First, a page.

In a financial context, risk is a synonym for uncertainty – the possibility that the actual outcome will differ from the mean expected outcome. It is therefore a neutral rather than a negative concept. Investors are risk-averse in the sense that they require more return for taking on more risk. Risk itself is measured by the standard deviation of actual returns around the mean expectation. In the real world, investment risk is created by a number of different factors that affect the certainty of returns in different ways and to different extents. The financial markets, and in particular the stock market, play a crucial role in the control and diversification of risk. They provide a means whereby investors can get their money back by selling on their interests to other investors. This resolves a conflict of interest between firms (which want to keep the use of resources for as long as possible) and investors (who accept a lower return if they can see the opportunity for an early exit).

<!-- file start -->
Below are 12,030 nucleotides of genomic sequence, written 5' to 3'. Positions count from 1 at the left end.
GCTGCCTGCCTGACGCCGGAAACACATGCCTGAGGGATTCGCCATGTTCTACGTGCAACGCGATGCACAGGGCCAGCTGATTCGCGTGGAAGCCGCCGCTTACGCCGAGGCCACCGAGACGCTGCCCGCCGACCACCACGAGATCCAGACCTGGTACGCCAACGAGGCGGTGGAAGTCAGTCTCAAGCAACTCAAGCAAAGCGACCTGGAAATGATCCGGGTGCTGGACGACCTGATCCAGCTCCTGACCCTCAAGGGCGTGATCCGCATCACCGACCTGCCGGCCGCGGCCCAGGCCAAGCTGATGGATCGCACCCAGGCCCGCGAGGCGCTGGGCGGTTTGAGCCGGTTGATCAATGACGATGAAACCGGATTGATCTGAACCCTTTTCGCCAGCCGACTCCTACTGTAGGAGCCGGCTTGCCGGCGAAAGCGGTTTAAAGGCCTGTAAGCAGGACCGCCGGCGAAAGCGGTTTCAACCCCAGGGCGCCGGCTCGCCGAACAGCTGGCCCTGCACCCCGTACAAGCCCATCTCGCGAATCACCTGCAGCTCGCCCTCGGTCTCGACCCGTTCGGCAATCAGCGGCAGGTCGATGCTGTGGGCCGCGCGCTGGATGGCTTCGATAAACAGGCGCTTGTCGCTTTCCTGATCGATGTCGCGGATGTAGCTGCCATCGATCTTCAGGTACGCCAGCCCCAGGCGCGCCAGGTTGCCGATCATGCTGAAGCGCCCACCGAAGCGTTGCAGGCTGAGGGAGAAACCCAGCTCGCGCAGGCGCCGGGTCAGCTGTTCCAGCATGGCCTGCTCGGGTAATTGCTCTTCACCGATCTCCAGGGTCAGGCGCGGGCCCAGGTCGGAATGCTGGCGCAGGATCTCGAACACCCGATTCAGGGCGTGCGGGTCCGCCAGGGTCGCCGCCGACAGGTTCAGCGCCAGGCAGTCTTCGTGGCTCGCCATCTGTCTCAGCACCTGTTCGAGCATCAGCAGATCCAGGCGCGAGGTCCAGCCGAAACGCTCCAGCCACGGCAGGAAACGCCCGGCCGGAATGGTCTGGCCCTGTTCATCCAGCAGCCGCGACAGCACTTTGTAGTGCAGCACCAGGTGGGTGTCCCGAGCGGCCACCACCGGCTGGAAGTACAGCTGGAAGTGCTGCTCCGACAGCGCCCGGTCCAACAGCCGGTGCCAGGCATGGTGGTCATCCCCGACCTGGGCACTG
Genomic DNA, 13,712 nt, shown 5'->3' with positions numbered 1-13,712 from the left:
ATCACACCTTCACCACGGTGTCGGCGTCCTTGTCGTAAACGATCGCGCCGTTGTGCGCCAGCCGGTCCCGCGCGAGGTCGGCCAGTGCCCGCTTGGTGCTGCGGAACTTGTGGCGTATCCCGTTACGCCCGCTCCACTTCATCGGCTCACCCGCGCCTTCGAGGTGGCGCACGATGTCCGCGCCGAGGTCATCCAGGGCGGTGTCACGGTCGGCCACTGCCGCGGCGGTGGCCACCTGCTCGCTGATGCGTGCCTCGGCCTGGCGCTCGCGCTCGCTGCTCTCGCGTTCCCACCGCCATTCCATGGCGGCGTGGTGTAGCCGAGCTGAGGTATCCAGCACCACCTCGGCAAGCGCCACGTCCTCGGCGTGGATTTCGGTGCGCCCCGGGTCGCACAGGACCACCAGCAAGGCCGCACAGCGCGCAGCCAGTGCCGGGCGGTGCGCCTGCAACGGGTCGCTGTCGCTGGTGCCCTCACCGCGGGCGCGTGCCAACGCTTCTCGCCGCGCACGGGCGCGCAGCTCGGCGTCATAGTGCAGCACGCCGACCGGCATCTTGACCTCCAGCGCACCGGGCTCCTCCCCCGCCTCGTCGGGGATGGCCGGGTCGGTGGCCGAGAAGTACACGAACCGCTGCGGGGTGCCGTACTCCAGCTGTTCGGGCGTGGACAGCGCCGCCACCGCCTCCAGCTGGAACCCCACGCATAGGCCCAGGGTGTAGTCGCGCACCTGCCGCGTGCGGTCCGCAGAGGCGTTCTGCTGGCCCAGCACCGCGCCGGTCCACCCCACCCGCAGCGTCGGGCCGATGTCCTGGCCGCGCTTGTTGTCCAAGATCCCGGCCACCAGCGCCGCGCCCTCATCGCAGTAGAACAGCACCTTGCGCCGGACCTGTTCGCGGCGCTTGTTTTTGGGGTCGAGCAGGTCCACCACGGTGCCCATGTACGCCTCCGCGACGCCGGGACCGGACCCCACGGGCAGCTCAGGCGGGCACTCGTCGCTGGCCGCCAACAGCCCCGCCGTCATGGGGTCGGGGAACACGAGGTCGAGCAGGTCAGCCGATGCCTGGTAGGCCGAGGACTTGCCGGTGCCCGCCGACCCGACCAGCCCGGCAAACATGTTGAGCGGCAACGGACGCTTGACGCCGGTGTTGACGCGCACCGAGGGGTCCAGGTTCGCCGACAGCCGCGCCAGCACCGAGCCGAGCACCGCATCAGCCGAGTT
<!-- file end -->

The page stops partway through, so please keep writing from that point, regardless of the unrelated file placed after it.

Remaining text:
Having established a fair return for a particular investment (in terms of time preference rate, allowance for inflation and risk premium), we can use this as a discount rate for establishing the present value of expected cash flows. If this exceeds the price demanded by the market, the investment offers a positive net present value and should be acquired. If the present value is less than the price demanded, the investment is relatively expensive and should be passed over. This rule of positive net present value is the dominant rule in financial decision-making.